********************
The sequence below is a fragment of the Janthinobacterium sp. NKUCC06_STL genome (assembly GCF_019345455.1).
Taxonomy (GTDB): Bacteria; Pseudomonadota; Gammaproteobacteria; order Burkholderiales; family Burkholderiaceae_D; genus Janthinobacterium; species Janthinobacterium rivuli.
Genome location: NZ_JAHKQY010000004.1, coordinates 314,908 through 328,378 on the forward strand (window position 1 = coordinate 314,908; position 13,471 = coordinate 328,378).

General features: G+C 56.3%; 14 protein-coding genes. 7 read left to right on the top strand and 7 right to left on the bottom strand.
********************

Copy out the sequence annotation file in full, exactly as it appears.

The sequence below is a fragment of the Janthinobacterium sp. NKUCC06_STL genome (assembly GCF_019345455.1).
Taxonomy (GTDB): Bacteria; Pseudomonadota; Gammaproteobacteria; order Burkholderiales; family Burkholderiaceae_D; genus Janthinobacterium; species Janthinobacterium rivuli.
Genome location: NZ_JAHKQY010000004.1, coordinates 314,908 through 328,378 on the forward strand (window position 1 = coordinate 314,908; position 13,471 = coordinate 328,378).

General features: G+C 56.3%; 14 protein-coding genes. 7 read left to right on the top strand and 7 right to left on the bottom strand.